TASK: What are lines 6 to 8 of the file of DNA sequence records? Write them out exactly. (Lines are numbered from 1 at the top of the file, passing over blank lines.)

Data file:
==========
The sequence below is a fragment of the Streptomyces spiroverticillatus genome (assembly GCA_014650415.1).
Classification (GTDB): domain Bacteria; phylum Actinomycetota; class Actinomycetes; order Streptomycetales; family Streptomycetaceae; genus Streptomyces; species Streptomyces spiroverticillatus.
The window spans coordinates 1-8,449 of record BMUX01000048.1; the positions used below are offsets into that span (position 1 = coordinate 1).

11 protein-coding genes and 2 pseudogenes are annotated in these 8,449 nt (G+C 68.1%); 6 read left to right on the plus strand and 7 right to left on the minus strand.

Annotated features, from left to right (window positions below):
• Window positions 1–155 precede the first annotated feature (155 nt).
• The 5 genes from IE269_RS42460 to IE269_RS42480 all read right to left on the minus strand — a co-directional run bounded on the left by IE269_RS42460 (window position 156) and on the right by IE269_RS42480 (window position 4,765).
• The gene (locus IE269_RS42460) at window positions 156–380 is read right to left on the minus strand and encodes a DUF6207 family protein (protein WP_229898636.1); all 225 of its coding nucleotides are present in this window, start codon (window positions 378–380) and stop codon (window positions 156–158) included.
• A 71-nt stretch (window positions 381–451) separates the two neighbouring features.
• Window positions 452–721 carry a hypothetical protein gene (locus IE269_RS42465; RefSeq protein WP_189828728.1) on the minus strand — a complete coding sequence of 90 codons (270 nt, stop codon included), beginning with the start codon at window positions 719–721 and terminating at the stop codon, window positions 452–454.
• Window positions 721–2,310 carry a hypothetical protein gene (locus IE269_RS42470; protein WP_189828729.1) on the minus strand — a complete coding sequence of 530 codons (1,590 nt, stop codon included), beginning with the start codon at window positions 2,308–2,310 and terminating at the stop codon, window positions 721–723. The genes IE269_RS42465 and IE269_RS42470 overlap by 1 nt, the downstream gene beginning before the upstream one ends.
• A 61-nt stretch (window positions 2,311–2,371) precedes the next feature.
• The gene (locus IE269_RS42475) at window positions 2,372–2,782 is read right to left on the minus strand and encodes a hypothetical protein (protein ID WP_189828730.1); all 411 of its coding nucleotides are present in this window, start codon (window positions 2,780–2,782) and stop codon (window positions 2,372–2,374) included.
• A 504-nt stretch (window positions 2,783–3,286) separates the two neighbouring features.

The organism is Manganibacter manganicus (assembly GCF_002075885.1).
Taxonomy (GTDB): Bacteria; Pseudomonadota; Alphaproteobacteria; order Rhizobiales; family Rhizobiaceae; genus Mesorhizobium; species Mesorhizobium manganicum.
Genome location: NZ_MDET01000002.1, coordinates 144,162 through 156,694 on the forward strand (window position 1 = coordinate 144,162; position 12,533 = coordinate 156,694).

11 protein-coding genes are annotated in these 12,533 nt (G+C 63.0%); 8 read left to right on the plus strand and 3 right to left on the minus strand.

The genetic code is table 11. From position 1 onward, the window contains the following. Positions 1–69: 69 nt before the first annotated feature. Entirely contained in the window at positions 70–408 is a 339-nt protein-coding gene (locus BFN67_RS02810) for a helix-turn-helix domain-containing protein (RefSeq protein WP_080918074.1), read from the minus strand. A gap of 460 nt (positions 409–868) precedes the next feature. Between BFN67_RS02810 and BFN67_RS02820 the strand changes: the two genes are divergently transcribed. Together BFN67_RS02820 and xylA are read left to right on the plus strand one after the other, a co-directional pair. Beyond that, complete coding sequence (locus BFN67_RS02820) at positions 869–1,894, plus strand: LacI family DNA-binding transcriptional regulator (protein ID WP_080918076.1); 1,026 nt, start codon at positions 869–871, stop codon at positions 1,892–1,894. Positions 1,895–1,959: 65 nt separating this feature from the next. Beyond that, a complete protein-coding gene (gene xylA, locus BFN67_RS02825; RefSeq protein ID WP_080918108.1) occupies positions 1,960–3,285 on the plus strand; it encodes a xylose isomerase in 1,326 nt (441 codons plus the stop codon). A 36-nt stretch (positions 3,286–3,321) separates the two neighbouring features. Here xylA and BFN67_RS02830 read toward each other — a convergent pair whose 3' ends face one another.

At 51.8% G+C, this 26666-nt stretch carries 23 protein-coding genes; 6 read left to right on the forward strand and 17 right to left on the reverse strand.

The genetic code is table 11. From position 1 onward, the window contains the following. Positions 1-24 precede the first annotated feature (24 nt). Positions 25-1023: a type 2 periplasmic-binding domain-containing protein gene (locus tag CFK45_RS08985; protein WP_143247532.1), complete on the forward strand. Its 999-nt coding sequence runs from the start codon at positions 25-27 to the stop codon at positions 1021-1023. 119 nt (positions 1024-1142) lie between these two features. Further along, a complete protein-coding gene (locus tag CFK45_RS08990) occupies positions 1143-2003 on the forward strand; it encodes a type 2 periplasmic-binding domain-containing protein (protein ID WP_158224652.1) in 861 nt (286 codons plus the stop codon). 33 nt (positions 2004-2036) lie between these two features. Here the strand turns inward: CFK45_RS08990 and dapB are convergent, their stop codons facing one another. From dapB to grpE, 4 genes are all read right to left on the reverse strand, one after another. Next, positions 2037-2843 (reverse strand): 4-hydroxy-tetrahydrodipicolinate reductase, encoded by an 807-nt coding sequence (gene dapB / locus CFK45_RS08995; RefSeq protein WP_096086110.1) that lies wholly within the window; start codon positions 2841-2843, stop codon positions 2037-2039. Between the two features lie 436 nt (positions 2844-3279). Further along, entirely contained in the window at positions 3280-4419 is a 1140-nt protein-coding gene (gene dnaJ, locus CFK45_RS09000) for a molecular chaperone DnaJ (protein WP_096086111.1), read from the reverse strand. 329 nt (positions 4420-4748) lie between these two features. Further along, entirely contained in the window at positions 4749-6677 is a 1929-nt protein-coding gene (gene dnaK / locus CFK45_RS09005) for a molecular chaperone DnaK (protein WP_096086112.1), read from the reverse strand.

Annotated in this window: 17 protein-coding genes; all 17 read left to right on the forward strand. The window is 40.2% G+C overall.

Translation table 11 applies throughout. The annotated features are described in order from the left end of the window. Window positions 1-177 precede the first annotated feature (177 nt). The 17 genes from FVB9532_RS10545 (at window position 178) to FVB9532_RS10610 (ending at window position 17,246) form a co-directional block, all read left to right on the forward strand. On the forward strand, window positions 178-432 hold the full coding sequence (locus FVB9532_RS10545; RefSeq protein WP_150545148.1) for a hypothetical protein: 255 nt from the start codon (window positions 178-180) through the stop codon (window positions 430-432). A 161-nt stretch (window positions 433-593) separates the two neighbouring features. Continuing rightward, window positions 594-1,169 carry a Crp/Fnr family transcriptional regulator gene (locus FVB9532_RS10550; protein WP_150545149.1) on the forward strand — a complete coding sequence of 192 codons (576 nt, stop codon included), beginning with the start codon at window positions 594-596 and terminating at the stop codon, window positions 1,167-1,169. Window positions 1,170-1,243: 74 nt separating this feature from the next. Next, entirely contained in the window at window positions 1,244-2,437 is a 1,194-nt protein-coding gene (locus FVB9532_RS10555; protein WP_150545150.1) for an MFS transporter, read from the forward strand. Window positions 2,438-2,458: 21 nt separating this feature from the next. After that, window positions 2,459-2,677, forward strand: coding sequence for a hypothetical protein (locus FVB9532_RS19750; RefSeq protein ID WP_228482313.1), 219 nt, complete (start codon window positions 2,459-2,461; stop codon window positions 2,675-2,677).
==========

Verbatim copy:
• Window positions 1–155 precede the first annotated feature (155 nt).
• The 5 genes from IE269_RS42460 to IE269_RS42480 all read right to left on the minus strand — a co-directional run bounded on the left by IE269_RS42460 (window position 156) and on the right by IE269_RS42480 (window position 4,765).
• The gene (locus IE269_RS42460) at window positions 156–380 is read right to left on the minus strand and encodes a DUF6207 family protein (protein WP_229898636.1); all 225 of its coding nucleotides are present in this window, start codon (window positions 378–380) and stop codon (window positions 156–158) included.